STATECRAFT Better Governance Within, Via, and in Spite of Contemporary Art
Given the enduring rise of neofascism, it’s no longer quite enough to be traumatized, critical, or cheeky. Speaking Truth to Power remains important. But proactively reclaiming the tools of governance has become a pressing imperative. To this day, art enjoys the freedoms of a court jester, as it has for millennia. But history does feature artists actually taking responsibility, every now and then. Arguably, even our own generation can grow up and learn from those examples, sometime soon.
What is statecraft; what are the entryways, terms and symbolics, tactics and prospects at stake? And in the name of which agenda might one put any statecraft to use? As far as Contemporary Art is concerned, many traditional values of the progressive Left – redistribution, regulation, accountability, social justice – have yet to regain the currency they once enjoyed within the field.
Which is why our discussion of statecraft would need to include the structural realities of our field itself, in a manner that is as level-headed and consequential as possible. For any serious shift to occur, among many other things, Contemporary Art would need to rediscover the benefits of polemical lines in the sand, and to revisit the art of measured antagonism. Up to a point, our liberal investment in open dialogue has worked well. But perhaps it needs to be reconsidered as dogma, and deployed as one option among many instead.
STATECRAFT will discuss art practices that have successfully resorted to strategies of governance, whether for progressive or reactionary ends. Be it in the name of decolonization, socialism, the Right to the City or otherwise. Which forms and formats allow for a future-oriented frame of reference, limited to neither commercial success, nor process-based research, treating both these traditions as means to bigger ends instead?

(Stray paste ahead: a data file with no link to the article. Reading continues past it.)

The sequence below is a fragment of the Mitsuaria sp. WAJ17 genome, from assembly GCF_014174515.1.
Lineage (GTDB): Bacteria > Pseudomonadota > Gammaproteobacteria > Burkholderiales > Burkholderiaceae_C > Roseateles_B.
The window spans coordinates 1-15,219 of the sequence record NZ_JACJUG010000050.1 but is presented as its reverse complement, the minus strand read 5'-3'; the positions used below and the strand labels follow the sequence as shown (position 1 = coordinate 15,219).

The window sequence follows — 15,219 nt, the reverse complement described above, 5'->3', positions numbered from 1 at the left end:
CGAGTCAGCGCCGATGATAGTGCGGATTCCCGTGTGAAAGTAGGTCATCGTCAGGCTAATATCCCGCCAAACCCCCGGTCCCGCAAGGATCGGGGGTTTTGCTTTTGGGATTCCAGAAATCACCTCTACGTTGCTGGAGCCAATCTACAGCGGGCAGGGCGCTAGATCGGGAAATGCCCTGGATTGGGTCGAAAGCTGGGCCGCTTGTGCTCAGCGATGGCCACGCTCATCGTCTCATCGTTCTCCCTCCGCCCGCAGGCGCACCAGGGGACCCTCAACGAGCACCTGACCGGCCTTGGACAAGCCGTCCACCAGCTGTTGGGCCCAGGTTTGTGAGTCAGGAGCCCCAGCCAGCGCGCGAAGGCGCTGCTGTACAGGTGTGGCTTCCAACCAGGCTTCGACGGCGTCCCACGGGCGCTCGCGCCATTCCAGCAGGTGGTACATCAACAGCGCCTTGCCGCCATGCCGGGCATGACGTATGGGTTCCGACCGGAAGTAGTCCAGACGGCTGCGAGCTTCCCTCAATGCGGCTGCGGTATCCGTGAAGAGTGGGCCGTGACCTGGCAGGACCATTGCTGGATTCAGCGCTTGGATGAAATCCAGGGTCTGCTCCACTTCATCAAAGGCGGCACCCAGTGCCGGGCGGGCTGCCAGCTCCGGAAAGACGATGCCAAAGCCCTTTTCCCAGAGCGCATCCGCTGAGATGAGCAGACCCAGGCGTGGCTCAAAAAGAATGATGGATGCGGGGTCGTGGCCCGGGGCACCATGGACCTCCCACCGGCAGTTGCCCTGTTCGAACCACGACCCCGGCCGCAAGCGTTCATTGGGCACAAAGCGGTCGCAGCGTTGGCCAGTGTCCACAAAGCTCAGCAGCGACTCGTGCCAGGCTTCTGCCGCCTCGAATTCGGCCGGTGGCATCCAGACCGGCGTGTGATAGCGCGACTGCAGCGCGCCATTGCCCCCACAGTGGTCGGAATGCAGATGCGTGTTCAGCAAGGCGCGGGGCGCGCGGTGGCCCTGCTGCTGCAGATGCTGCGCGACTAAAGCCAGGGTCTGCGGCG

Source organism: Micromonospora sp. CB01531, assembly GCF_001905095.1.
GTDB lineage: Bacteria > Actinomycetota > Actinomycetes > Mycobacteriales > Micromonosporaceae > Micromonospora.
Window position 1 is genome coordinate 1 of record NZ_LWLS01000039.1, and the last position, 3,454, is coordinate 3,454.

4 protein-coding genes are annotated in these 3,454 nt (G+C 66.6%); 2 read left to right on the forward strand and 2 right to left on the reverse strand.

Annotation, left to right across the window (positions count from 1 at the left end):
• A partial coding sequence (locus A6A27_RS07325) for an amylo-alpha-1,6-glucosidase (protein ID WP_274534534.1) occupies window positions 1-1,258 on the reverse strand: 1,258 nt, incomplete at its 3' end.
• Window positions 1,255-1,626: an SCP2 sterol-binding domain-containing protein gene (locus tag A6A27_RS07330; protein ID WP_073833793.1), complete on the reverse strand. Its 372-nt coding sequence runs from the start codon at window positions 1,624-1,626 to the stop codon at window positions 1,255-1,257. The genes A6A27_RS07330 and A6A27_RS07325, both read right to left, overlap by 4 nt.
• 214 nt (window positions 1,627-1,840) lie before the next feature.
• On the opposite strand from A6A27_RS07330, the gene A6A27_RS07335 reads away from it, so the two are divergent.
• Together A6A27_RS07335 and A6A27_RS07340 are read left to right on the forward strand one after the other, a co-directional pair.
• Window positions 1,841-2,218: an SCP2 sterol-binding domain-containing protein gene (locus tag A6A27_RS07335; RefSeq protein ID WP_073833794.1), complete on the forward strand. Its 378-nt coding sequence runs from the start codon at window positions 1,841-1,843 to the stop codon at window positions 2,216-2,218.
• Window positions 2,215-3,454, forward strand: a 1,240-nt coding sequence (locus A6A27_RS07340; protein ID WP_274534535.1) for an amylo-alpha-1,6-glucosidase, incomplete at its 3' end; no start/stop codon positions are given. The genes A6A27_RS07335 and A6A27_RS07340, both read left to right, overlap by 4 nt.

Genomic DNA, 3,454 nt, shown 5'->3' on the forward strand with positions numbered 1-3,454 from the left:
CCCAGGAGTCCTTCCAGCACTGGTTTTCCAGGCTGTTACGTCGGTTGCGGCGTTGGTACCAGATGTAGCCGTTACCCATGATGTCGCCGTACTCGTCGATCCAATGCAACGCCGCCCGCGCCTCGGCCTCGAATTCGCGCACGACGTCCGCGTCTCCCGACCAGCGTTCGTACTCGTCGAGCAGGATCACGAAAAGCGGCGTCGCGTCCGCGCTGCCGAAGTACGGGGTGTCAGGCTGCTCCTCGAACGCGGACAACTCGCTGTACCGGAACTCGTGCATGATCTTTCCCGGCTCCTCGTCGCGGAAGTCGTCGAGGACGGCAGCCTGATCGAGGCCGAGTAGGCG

Our very location is perfect for the above conversation. Bern is national capital to the most extensive model of direct democracy currently available. While on a local level, it boasts institutions with a fairly shrewd sense of strategy. The Reitschule, a onetime squat, has survived four public referenda aiming to shut it down. Though its punk aesthetic is anathema to the artworld, in terms of coalition-building, we have everything to learn.
The program will also seek continuity in time, by building on the preceding edition of the Sommerakademie. This in terms of the experience of working with contributors of 2017-2019, whose BLOCC initiative easily demonstrates the massive potential of experimental teaching templates. For its part, STATECRAFT will in turn emphasize higher education as a cross-generational, public mandate, and draw on REALTY as a curatorial premise. This in terms of speakers and collaborators, as well as case studies too. Urban development will be addressed as a salient example of latter-day statecraft, from the promise of New Municipalism, to gentrification patterns across Europe and beyond.
Finally, with the turn of the Sommerakademie Paul Klee towards Bern University of the Arts HKB as its institutional partner and home base, the role of both academia and art academies is to be explored as scrupulously as possible. How does educational elite-formation feed into governance patterns on nationwide and global levels? Can the teaching machines of the humanities, social sciences, and Contemporary Art still be claimed as means to better statecraft? Possibly so.
Performance by "Generation Grundeinkommen" at Bundeshaus Bern, Switzerland, preceding UBI referendum in 2016. Photo by Stefan Bohrer
Tirdad Zolghadr is a curator and writer. His most recent book is Traction, Sternberg Press 2016. Zolghadr is artistic director of the Sommerakademie Paul Klee in Bern and associate curator at KW Institute for Contemporary Art in Berlin. Curatorial work includes biennial settings as well as numerous long-term research-driven projects.